Experimental and numerical investigation on soft soil tunnels under impact loading condition

K. Senthil, L. Pelecanos, S. Rupali, R. Sharma, K. Manish

Research output: Contribution to journalArticlepeer-review


Background: Tunnels extend the use of underground space for special applications such as transportation, mine development and civil defense. These structures could become susceptible to severe dynamic loads such as traffic loads, pile driving, impact and blast loads. 

Methodology: In this context, the experiment and simulations were conducted on semi-cylindrical tunnels of dimensions 1.2 m length × ∅ 0.5 m center-to-center and 0.05 m lining thickness under impact loading. The drop height was kept at 3.0 m and the burial depths of the soil cushion were varied as 0, 0.05, 0.10 and 0.15 m to study the effect of the cushion layer under repeated impact load. The experimental results were obtained in terms of damage to the tunnel and displacements in the tunnel under repeated impacts. 

Results: It was observed that the impact resistance of tunnels increased significantly when the natural burial depth increased from 0.05 to 0.10 m. It was concluded that the tunnel with 0.15 m burial depth was able to resist up to nine impacts as compared to the tunnel without cushion which offered resistance against two impact only. The numerical investigations were performed for each tunnel under repeated impacts using ABAQUS/Explicit. The numerical results were found to be in good agreement with the experimental results in terms of strain in rebar and mid displacement. The parametric study was performed for the influence of mass and velocity of the impactor in terms of crack pattern, impact force, displacement and energy absorption capacity in the tunnel. On increasing the mass of the impactor from 150 (4.41 kJ) to 400 kg (11.77 kJ), the energy absorption capacity was found to increase from 7.8% to 48.7%; however, on increasing the height of drop from 5 (5.1 kJ) to 20 m (20.40 kJ), the energy absorption capacity of the tunnel was increased from 8.1 to 48.6%.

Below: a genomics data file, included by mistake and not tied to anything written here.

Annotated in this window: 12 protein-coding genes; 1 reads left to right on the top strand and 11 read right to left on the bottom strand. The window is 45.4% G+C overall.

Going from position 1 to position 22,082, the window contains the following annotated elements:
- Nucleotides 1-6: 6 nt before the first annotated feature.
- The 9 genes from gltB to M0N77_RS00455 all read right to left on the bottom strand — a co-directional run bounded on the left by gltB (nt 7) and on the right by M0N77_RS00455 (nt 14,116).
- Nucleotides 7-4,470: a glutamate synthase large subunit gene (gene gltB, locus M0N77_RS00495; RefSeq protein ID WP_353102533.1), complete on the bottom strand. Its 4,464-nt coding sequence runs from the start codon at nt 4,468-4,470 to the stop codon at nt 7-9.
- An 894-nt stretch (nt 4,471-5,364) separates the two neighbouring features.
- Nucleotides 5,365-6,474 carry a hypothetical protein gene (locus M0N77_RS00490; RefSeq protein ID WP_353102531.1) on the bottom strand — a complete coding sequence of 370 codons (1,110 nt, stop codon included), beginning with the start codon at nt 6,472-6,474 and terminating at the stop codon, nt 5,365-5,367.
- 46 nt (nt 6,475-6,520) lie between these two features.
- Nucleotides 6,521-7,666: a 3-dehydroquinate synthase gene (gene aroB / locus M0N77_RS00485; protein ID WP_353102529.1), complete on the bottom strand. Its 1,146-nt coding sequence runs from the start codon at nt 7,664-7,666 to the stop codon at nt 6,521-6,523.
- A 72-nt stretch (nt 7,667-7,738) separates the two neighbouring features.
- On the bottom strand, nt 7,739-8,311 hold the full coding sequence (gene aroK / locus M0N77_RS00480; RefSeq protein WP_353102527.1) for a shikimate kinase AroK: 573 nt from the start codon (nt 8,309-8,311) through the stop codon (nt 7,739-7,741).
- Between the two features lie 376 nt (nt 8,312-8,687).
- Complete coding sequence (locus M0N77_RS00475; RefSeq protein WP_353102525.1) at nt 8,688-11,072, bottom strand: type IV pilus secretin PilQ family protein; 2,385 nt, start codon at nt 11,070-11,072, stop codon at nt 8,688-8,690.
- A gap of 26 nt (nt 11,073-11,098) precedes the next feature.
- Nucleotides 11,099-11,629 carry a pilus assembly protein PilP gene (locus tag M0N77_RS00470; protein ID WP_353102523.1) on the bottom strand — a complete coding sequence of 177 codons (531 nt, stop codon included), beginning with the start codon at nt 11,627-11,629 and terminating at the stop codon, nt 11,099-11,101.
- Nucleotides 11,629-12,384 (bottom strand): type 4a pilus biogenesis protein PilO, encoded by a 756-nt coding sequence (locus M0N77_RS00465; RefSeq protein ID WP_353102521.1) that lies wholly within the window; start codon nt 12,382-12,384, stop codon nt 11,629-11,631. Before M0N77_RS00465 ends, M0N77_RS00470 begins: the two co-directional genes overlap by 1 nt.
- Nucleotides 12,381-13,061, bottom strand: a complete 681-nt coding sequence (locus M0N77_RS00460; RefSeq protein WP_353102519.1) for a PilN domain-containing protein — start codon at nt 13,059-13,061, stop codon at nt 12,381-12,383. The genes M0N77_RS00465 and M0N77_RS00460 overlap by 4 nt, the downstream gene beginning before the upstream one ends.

Conclusions: It was concluded that under the low-velocity impact, energy absorption in the tunnel is more sensitive to the mass of the impactor as compared to drop height. It was observed that Yang Qixin's algorithm was the best predicting algorithm among others when comparing peak impact force with the numerical result.

Original languageEnglish
Pages (from-to)2175-2203
Number of pages29
JournalJournal of Vibration Engineering & Technologies
Early online date27 Apr 2023
Publication statusPublished - 29 Feb 2024

Data Availability Statement

Data used to support the findings of this study will be made available on request basis.


  • Experiment
  • FE simulations
  • Impact load
  • Reinforced concrete tunnels
  • Soil cushion

ASJC Scopus subject areas

  • Acoustics and Ultrasonics
  • Mechanical Engineering


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